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Blue Cross Complete Helps to Break Through Barriers with Poverty Simulation

What if you had to choose between paying your mortgage or providing food for yourself or your family? How about keeping the electricity on and going to see a doctor when you’re sick? While choices such as these are ones no one should ever have to make, these thoughts are a harsh reality for many Medicaid members. To increase awareness of the difficult decisions its members often face, Blue Cross Complete recently hosted an event to shed light on a dim situation.

More than 100 employees from Blue Cross Complete, Blue Cross Blue Shield of Michigan and AmeriHealth Caritas recently participated in a poverty simulation event to help better understand the barriers to health care often faced by Medicaid members. The goal of the three-hour simulation was to educate employees about the realities of poverty, cultivate community connection and responsibility and step into real-life situations.

“Poverty is a reality in Michigan. 1.5 million residents live at the federal poverty level. That’s $24,000 a year to provide for a family of four,” said Julie Griffith, director of community outreach and quality management at Blue Cross Complete. “It’s our responsibility as member advocates and a community resource to assist them to the best of our ability and we’re better able to do that when we understand the obstacles they face regarding regular health care.”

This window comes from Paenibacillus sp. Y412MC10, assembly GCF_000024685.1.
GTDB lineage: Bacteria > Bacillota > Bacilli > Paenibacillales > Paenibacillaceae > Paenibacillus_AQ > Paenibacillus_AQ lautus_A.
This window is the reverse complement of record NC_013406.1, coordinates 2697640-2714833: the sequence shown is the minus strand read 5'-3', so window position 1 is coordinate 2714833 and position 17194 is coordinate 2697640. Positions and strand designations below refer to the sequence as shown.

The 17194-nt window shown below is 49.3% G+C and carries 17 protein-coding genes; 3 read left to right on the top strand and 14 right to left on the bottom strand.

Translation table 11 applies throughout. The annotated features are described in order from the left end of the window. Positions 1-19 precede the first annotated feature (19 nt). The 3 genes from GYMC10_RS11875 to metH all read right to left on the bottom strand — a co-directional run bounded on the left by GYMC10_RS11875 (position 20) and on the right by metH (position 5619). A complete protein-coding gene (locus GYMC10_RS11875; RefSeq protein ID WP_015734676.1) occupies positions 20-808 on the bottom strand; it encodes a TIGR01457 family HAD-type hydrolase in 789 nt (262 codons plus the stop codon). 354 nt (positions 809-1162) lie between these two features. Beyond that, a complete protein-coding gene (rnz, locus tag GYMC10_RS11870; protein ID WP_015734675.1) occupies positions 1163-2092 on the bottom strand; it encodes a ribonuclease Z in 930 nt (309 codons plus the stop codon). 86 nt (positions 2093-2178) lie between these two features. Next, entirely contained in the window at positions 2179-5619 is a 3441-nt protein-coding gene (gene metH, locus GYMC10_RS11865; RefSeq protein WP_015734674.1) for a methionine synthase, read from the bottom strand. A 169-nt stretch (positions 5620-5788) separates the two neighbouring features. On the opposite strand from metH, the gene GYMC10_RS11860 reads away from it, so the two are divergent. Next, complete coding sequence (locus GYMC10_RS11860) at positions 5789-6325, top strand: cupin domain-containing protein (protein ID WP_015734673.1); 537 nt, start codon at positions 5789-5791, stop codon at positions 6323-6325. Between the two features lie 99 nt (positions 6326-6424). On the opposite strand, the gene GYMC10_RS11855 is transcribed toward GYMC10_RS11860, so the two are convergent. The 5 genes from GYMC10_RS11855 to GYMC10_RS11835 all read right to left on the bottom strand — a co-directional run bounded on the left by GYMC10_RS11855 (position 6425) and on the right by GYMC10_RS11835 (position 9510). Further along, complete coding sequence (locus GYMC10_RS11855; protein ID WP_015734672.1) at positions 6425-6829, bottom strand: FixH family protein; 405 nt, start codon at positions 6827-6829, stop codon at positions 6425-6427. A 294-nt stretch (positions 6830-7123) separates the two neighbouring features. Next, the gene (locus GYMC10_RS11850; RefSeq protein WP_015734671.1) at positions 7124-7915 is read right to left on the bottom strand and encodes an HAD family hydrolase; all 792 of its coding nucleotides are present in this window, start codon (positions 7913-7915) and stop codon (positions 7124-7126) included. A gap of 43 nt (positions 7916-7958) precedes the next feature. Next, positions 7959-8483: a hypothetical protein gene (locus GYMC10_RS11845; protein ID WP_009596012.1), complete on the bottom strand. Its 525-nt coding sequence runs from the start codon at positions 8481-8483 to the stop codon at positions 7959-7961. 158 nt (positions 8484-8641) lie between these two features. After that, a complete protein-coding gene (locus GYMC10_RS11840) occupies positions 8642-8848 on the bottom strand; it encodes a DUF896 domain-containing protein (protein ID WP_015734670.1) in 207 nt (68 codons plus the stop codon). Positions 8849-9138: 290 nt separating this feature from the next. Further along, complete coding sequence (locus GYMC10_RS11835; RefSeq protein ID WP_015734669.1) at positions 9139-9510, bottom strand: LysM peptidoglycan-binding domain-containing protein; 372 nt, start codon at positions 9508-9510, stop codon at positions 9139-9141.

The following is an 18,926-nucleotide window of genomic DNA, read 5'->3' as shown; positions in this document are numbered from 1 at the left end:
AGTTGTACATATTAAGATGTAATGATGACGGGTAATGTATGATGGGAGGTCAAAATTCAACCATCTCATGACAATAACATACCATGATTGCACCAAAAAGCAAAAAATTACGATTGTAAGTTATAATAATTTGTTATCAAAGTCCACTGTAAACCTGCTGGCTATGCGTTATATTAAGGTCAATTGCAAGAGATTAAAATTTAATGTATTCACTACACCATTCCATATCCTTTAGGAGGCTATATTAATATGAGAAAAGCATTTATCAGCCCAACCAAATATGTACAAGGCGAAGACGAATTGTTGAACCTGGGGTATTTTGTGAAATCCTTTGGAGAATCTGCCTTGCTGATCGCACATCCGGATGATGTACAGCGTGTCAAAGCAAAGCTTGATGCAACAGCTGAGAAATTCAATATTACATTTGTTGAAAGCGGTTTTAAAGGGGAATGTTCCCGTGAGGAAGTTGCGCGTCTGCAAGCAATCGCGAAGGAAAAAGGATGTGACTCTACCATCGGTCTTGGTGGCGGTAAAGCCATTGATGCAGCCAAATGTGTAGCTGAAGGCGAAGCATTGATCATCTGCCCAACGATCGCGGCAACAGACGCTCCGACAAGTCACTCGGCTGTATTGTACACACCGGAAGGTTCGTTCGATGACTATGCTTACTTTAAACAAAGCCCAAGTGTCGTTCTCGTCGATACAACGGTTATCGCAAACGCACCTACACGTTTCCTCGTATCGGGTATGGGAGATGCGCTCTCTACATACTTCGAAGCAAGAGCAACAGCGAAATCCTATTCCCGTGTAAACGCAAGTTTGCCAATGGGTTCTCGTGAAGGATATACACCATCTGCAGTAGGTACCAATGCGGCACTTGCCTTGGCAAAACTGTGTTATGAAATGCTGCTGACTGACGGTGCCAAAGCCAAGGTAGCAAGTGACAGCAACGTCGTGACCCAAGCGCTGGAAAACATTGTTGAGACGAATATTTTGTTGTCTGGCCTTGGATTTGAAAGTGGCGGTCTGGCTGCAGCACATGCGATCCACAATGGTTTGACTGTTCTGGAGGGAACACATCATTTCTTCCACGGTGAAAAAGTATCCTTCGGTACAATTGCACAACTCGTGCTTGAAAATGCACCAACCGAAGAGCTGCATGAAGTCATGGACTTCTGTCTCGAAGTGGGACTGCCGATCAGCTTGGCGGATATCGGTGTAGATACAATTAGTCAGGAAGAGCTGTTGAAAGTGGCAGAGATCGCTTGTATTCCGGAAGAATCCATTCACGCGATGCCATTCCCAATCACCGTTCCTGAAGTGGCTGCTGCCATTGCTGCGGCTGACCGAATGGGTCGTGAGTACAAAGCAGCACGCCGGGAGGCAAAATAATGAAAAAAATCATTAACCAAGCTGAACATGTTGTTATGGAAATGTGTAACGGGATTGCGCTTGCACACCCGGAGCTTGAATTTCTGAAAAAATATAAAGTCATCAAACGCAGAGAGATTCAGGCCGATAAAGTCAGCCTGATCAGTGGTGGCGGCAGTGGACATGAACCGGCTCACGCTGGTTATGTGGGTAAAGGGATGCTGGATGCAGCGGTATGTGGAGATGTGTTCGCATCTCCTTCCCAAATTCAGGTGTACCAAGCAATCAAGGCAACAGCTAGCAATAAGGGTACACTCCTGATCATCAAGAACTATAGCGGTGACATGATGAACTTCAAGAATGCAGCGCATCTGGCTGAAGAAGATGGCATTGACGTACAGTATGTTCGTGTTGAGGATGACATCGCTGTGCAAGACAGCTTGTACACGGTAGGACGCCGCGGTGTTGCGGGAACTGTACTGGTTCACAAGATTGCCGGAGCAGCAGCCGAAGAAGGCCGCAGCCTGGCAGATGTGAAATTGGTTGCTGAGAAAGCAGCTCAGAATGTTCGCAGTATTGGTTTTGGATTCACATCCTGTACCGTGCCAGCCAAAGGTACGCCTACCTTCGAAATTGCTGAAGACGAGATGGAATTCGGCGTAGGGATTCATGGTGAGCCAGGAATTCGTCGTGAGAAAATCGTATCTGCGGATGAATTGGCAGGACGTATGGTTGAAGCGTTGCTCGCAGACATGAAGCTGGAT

Broken into four-parts, the event simulated one month measured in 30-minute “weeks.” Participants were assigned to a family with a specific scenario, which laid out housing, finances and familial responsibilities. From single parents and truant teenagers to struggling seniors and toddlers, each family had to work together to ensure daily needs were met.

While some families and individuals did well the first week, micromanaging costs became a struggle for many. Over the course of the event, several groups began to dismantle as they experienced the simulated, but severe effects of insufficient resources. Inexperience with community resources revealed the immense need to raise awareness of available resources and solutions to the issues faced by those living in poverty every day.

“Part of the exercise was recognizing the face of poverty and how circumstances can change in a flash,” said Bridget Hurd, senior director of Diversity and Inclusion for Blue Cross Blue Shield of Michigan. “While we were all trying to figure out what to do, I realized something. Going to the doctor was the last thing on our minds.”

For more information about the event, go to http://mibluecrosscomplete.com/

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